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ought, in all countries, to be aimed at, in preference to every other political purpose whatsoever.

The importance of population, and the superiority of it to every other national advantage, are points necessary to be inculcated, and to be understood; inasmuch as false estimates, or fantastic notions of national grandeur, are perpetually drawing the attention of statesmen and legislators from the care of this, which is, at all times, the true and absolute interest of a country: for which reason, we have stated these points with unusual formality. We will confess, however, that a competition can seldom arise between the advancement of population and any measure of sober utility ; because, in the ordinary progress of human affairs, whatever, in any way, contributes to make a people happier, tends to render them more numerous.

In the fecundity of the human, as of every other species of animals, nature has provided for an indefinite multiplication. Mankind have increased to their present number from a single pair: the offspring of early marriages, in the ordinary course of procreation, do more than replace the parents : in countries, and under circumstances, very favourable to subsistence, the population has been doubled in the space of twenty years; the havoc occasioned by wars, earthquakes, famine, or pestilence, is usually repaired in a short time. These indications sufficiently demonstrate the tendency of nature in the human species, to a continual increase of its numbers. It becomes therefore a question that may reasonably be propounded, what are the causes which confine or check the natural progress of this multiplication? And the answer which first presents itself to the thoughts of the inquirer is, that the population of a country must stop when the country can maintain no more, that is, when the inhabitants are already so numerous as to exhaust all the provision which the soil can be made to produce, This, however, though an insuperable bar, will seldom be found to be that which actually checks the progress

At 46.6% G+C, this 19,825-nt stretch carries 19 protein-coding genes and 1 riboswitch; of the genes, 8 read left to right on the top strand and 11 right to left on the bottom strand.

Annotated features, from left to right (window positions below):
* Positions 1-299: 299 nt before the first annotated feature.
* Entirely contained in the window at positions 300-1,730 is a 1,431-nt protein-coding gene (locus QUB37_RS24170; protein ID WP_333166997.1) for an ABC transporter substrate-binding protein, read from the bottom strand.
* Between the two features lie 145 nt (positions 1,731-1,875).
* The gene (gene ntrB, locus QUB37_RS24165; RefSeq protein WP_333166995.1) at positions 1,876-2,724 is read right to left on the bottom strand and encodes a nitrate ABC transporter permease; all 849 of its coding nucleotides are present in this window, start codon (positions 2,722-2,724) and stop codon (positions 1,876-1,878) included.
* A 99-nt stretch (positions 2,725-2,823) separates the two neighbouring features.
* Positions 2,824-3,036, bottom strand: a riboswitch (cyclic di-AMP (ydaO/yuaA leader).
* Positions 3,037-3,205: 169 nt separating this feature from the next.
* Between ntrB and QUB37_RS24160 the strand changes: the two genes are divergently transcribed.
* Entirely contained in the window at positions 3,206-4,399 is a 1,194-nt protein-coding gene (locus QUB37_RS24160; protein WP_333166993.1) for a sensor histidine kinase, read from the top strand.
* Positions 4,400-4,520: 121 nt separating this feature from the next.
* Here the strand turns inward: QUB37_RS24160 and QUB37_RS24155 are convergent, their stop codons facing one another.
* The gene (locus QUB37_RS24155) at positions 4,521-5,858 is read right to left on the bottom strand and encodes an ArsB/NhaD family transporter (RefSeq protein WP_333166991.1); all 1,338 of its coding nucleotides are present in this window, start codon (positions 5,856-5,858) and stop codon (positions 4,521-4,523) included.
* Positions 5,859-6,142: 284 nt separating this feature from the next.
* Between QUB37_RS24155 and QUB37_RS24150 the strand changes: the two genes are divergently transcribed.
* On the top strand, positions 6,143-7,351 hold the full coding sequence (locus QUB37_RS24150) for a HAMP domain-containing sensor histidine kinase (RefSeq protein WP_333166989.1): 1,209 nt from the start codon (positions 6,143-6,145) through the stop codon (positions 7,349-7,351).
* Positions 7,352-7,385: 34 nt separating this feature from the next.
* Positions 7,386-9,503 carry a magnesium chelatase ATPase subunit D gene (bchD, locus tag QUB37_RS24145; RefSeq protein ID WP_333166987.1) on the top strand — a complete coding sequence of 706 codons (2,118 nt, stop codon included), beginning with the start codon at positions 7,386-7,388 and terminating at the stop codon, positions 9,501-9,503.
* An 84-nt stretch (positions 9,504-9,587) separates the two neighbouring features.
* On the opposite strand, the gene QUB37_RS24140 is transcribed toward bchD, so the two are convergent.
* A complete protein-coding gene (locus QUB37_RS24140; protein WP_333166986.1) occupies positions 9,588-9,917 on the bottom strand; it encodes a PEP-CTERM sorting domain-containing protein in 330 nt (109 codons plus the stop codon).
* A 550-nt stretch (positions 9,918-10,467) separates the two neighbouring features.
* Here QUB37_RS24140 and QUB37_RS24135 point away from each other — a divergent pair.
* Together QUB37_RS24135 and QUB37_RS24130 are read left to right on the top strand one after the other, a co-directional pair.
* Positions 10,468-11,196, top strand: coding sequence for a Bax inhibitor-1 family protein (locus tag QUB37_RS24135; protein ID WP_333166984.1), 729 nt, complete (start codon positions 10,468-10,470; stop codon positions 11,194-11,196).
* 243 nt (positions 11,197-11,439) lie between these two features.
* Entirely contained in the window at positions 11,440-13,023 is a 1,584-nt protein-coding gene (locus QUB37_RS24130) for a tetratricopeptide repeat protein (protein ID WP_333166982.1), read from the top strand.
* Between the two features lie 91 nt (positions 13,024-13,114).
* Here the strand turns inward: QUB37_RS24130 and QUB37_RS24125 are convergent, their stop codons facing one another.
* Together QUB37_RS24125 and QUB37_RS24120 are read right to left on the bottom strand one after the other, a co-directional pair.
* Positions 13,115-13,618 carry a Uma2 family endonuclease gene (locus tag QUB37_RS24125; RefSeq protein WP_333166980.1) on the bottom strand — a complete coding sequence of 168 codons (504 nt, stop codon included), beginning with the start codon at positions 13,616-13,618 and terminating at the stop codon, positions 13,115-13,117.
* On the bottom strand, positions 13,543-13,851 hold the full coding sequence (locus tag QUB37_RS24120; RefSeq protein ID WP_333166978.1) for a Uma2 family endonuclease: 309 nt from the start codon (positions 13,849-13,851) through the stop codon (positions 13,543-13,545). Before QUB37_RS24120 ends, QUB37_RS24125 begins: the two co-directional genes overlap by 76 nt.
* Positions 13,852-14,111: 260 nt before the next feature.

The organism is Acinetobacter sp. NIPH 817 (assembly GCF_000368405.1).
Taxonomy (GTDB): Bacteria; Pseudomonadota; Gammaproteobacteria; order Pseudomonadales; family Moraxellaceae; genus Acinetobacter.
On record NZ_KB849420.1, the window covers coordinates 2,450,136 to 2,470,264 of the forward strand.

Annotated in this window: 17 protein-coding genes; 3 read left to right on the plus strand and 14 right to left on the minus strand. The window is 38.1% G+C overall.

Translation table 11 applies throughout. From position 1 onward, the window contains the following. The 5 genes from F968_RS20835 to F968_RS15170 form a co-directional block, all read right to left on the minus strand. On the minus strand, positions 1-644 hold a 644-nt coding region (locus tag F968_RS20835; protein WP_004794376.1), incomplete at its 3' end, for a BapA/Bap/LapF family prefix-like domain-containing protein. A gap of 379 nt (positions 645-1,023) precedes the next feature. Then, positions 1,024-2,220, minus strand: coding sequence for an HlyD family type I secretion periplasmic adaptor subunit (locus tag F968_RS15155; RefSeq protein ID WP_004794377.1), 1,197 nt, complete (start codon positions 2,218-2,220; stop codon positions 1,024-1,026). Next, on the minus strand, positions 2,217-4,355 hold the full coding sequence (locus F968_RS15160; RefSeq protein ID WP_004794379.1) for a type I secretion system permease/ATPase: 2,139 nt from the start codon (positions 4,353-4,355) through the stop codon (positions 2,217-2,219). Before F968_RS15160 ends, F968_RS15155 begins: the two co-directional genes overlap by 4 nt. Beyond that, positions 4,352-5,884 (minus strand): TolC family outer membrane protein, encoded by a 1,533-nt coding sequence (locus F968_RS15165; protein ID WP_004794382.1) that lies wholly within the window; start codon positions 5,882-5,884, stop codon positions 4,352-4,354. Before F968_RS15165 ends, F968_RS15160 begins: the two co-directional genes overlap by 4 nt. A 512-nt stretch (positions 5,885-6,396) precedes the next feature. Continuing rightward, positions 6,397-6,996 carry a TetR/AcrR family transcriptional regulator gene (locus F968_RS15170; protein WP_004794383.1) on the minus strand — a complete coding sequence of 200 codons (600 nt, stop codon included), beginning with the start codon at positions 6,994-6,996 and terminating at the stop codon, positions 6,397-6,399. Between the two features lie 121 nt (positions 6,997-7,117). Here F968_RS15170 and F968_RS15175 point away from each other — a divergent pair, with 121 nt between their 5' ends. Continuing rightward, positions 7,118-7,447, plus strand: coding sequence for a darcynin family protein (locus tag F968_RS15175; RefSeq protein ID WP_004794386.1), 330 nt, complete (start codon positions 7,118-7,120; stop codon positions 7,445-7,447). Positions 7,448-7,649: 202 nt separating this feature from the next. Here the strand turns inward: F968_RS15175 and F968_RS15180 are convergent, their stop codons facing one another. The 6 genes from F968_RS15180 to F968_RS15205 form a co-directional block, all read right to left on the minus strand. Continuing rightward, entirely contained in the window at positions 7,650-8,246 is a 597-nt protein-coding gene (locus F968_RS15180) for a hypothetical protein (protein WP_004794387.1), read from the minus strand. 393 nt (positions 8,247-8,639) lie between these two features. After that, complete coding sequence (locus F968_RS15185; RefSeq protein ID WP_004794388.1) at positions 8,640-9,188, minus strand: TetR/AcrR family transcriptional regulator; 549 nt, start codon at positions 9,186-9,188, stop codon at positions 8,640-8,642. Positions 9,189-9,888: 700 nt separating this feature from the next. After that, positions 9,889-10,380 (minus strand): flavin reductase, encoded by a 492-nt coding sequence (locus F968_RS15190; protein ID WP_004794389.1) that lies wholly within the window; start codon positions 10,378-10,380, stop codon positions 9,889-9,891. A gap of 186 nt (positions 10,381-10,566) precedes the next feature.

of population in any country of the world; becau e the number of the people have seldom, in any country, arrived at this limit, or even approached to it. The fertility of the ground, in temperate regions, is capable of being improved by cultivation to an extent which is unknown; much, however, beyond the state of improvement in any country of Europe. In our own, which holds almost the first place in the knowledge and encouragement of agriculture, let it only be supposed that every field in England, of the same original quality with those in the neighbourhood of the metropolis, and consequently capable of the same fertility, were by a like management made to yield an equal produce; and it may be asserted, I believe with truth, that the quantity of human provision raised in the island would be increased five-fold. The two principles, therefore, upon which population seems primarily to depend, the fecundity of the species, and the capacity of the soil, would in most, perhaps in all countries, enable it to proceed much farther than it has yet advanced. The number of marriageable women, who, in each country, remain unmarried, afford a computation how much the agency of nature in the diffusion of human life is cramped and contracted ; and the quantity of waste, neglected, or mismanaged surface,--together with a comparison, like the preceding, of the crops raised from the soil in the neighbourhood of populous cities, and under a perfect state of cultivation, with those which lands of equal or superior quality yield in different situations,—will show in what proportion the indigenous productions of the earth are capable of being farther augmented.'